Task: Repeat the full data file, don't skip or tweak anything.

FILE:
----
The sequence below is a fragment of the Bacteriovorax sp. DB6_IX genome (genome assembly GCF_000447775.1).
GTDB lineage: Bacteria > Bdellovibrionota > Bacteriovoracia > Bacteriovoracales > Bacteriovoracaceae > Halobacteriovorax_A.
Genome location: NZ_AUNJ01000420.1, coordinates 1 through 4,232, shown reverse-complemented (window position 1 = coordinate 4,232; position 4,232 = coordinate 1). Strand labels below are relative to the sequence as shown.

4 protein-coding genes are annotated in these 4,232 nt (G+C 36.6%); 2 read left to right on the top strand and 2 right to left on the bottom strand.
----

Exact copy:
The sequence below is a fragment of the Bacteriovorax sp. DB6_IX genome (genome assembly GCF_000447775.1).
GTDB lineage: Bacteria > Bdellovibrionota > Bacteriovoracia > Bacteriovoracales > Bacteriovoracaceae > Halobacteriovorax_A.
Genome location: NZ_AUNJ01000420.1, coordinates 1 through 4,232, shown reverse-complemented (window position 1 = coordinate 4,232; position 4,232 = coordinate 1). Strand labels below are relative to the sequence as shown.

4 protein-coding genes are annotated in these 4,232 nt (G+C 36.6%); 2 read left to right on the top strand and 2 right to left on the bottom strand.